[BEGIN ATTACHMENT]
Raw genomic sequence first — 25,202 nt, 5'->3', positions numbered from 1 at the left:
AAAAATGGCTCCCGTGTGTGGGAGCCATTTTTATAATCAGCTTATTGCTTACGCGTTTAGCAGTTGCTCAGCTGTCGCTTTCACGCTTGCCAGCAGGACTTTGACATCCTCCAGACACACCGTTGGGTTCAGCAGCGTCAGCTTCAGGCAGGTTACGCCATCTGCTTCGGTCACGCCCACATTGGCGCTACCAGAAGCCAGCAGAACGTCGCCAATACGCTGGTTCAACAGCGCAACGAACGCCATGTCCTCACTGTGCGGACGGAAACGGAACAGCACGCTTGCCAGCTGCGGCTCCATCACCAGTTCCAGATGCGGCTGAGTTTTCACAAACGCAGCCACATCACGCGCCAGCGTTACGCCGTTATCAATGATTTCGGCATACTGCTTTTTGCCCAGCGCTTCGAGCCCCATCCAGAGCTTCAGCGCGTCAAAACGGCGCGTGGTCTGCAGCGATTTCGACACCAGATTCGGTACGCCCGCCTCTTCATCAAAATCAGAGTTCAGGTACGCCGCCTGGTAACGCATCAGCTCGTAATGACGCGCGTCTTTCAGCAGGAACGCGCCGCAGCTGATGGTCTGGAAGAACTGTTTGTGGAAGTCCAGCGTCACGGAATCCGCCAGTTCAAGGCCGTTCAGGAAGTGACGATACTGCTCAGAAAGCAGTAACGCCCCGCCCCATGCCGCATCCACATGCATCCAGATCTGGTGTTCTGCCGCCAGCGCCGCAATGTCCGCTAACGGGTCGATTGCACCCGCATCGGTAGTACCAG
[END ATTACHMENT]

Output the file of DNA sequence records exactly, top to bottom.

Raw genomic sequence first — 25,202 nt, 5'->3', positions numbered from 1 at the left:
AAAAATGGCTCCCGTGTGTGGGAGCCATTTTTATAATCAGCTTATTGCTTACGCGTTTAGCAGTTGCTCAGCTGTCGCTTTCACGCTTGCCAGCAGGACTTTGACATCCTCCAGACACACCGTTGGGTTCAGCAGCGTCAGCTTCAGGCAGGTTACGCCATCTGCTTCGGTCACGCCCACATTGGCGCTACCAGAAGCCAGCAGAACGTCGCCAATACGCTGGTTCAACAGCGCAACGAACGCCATGTCCTCACTGTGCGGACGGAAACGGAACAGCACGCTTGCCAGCTGCGGCTCCATCACCAGTTCCAGATGCGGCTGAGTTTTCACAAACGCAGCCACATCACGCGCCAGCGTTACGCCGTTATCAATGATTTCGGCATACTGCTTTTTGCCCAGCGCTTCGAGCCCCATCCAGAGCTTCAGCGCGTCAAAACGGCGCGTGGTCTGCAGCGATTTCGACACCAGATTCGGTACGCCCGCCTCTTCATCAAAATCAGAGTTCAGGTACGCCGCCTGGTAACGCATCAGCTCGTAATGACGCGCGTCTTTCAGCAGGAACGCGCCGCAGCTGATGGTCTGGAAGAACTGTTTGTGGAAGTCCAGCGTCACGGAATCCGCCAGTTCAAGGCCGTTCAGGAAGTGACGATACTGCTCAGAAAGCAGTAACGCCCCGCCCCATGCCGCATCCACATGCATCCAGATCTGGTGTTCTGCCGCCAGCGCCGCAATGTCCGCTAACGGGTCGATTGCACCCGCATCGGTAGTACCAG